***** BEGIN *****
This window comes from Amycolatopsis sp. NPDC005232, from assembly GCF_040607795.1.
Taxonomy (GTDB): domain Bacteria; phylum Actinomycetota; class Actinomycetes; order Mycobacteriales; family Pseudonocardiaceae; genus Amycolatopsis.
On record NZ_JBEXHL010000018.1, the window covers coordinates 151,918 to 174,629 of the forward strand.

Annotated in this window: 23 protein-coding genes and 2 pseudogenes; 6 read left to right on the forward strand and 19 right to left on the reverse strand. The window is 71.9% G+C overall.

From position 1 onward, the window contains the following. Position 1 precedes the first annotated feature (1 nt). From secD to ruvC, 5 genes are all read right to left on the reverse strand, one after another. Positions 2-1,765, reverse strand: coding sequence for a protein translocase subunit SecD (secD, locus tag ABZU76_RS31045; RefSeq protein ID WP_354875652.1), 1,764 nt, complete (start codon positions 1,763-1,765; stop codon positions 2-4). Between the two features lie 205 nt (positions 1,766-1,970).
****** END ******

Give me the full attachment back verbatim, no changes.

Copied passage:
This window comes from Amycolatopsis sp. NPDC005232, from assembly GCF_040607795.1.
Taxonomy (GTDB): domain Bacteria; phylum Actinomycetota; class Actinomycetes; order Mycobacteriales; family Pseudonocardiaceae; genus Amycolatopsis.
On record NZ_JBEXHL010000018.1, the window covers coordinates 151,918 to 174,629 of the forward strand.

Annotated in this window: 23 protein-coding genes and 2 pseudogenes; 6 read left to right on the forward strand and 19 right to left on the reverse strand. The window is 71.9% G+C overall.

From position 1 onward, the window contains the following. Position 1 precedes the first annotated feature (1 nt). From secD to ruvC, 5 genes are all read right to left on the reverse strand, one after another. Positions 2-1,765, reverse strand: coding sequence for a protein translocase subunit SecD (secD, locus tag ABZU76_RS31045; RefSeq protein ID WP_354875652.1), 1,764 nt, complete (start codon positions 1,763-1,765; stop codon positions 2-4). Between the two features lie 205 nt (positions 1,766-1,970).